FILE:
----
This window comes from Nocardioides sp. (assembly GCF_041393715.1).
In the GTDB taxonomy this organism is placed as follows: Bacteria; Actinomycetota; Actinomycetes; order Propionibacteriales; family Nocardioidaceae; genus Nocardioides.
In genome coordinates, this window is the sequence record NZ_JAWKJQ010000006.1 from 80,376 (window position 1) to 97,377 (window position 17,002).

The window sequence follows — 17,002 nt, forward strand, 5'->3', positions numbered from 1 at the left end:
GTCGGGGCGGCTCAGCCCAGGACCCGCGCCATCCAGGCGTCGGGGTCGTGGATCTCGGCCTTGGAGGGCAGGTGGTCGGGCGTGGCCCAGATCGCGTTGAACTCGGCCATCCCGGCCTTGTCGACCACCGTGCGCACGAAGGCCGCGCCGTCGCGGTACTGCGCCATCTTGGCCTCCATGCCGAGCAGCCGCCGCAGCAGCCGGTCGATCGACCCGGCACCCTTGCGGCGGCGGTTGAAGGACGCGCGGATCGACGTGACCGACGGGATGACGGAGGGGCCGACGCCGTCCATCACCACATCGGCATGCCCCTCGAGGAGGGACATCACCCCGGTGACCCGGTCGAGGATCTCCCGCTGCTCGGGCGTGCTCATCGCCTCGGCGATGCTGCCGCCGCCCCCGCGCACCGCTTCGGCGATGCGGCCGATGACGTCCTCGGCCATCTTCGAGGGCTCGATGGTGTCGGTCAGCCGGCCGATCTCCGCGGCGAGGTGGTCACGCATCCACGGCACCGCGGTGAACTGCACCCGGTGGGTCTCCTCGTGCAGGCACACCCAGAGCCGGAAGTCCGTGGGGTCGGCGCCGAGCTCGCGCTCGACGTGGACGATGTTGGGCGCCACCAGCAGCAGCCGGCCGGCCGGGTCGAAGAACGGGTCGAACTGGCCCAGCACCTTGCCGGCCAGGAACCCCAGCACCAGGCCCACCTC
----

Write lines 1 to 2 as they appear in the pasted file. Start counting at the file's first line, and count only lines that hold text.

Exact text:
This window comes from Nocardioides sp. (assembly GCF_041393715.1).
In the GTDB taxonomy this organism is placed as follows: Bacteria; Actinomycetota; Actinomycetes; order Propionibacteriales; family Nocardioidaceae; genus Nocardioides.